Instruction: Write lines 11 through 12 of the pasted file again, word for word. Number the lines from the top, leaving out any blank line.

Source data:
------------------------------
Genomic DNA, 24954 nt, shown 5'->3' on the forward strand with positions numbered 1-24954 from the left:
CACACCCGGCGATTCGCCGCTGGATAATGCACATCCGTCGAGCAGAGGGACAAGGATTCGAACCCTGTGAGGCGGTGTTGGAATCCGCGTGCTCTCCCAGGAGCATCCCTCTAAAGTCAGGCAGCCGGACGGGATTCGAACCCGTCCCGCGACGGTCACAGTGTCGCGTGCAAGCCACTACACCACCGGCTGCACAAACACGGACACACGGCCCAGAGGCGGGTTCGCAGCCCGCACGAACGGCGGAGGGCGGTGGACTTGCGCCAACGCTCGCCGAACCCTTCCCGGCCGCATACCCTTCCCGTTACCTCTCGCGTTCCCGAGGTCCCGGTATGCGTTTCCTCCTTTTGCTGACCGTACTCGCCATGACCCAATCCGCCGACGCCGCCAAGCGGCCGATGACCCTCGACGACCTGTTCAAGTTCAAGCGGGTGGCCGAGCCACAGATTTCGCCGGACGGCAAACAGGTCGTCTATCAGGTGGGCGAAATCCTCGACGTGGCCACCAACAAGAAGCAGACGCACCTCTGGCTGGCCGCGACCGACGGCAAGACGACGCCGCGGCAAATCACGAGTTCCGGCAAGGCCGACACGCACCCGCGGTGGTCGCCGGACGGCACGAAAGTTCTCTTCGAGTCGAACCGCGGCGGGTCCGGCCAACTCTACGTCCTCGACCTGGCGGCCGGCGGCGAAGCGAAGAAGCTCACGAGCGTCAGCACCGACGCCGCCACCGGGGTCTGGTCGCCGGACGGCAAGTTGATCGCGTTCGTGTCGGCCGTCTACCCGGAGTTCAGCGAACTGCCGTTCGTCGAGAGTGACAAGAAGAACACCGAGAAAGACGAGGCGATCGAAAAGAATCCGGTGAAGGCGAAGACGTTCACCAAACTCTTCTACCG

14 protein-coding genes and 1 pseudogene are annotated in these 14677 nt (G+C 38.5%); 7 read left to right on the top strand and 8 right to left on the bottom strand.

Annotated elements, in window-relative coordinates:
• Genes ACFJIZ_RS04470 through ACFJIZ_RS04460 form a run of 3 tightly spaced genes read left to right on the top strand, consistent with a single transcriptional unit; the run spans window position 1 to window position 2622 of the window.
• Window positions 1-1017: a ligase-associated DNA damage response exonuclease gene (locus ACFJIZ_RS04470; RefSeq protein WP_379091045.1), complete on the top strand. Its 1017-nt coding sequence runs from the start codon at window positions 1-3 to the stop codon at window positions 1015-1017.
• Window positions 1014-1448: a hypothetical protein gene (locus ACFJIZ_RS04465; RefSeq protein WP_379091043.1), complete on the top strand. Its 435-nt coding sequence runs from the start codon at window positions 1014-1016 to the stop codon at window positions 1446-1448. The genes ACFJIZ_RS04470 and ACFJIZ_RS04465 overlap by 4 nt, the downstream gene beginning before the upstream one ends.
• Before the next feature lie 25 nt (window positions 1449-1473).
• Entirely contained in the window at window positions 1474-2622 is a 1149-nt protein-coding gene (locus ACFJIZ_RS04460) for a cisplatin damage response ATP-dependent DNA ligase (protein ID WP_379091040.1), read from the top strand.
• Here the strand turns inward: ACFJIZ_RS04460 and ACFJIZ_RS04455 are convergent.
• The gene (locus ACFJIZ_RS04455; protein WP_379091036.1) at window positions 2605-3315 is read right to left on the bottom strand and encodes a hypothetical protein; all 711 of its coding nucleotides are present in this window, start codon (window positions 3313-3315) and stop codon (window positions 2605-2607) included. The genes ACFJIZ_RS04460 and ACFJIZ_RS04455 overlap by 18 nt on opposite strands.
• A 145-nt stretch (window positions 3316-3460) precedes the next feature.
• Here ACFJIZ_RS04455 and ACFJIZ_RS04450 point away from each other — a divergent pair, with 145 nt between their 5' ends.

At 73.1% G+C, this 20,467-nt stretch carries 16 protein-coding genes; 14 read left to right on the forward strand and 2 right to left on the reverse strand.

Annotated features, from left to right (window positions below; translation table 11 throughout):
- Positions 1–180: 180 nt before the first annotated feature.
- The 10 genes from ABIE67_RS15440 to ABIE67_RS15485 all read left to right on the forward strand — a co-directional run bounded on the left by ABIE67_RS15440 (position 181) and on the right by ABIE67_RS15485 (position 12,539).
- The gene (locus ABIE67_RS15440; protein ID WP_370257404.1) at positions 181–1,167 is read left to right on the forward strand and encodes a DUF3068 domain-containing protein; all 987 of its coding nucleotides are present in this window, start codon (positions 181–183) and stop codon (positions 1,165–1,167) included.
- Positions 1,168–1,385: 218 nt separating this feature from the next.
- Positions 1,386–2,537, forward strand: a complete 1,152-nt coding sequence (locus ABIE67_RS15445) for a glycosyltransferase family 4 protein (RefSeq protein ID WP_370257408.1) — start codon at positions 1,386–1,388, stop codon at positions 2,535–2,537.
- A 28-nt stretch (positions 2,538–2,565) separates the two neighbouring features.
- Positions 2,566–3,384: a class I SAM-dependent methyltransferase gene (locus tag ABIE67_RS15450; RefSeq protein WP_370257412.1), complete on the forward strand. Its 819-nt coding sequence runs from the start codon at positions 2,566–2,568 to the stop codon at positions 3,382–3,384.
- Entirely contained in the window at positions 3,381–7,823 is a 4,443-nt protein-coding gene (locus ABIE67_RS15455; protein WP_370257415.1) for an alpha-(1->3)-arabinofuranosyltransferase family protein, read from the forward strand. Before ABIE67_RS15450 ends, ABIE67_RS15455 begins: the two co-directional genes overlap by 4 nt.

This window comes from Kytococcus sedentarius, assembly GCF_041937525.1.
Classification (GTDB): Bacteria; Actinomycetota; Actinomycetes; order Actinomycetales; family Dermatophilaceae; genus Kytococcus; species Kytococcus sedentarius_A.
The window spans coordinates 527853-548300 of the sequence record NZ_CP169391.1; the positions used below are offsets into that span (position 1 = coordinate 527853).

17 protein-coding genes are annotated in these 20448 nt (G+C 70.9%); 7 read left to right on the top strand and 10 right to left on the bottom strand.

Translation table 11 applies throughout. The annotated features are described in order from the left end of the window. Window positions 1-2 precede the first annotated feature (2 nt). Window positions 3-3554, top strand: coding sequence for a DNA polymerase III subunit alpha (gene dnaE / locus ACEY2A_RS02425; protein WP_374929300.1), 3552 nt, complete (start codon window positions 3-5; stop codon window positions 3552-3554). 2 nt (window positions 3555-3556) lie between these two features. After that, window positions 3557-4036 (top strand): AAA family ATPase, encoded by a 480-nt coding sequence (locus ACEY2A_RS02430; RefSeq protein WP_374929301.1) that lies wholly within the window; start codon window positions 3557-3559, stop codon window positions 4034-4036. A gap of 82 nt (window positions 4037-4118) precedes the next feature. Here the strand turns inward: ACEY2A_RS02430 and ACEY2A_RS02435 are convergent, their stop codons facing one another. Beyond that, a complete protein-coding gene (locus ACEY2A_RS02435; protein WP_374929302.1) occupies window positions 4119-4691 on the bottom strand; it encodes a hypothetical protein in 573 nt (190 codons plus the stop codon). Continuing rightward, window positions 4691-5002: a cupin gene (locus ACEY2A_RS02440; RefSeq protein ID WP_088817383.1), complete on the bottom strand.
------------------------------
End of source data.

• The gene (locus ACFJIZ_RS04455; protein WP_379091036.1) at window positions 2605-3315 is read right to left on the bottom strand and encodes a hypothetical protein; all 711 of its coding nucleotides are present in this window, start codon (window positions 3313-3315) and stop codon (window positions 2605-2607) included. The genes ACFJIZ_RS04460 and ACFJIZ_RS04455 overlap by 18 nt on opposite strands.
• A 145-nt stretch (window positions 3316-3460) precedes the next feature.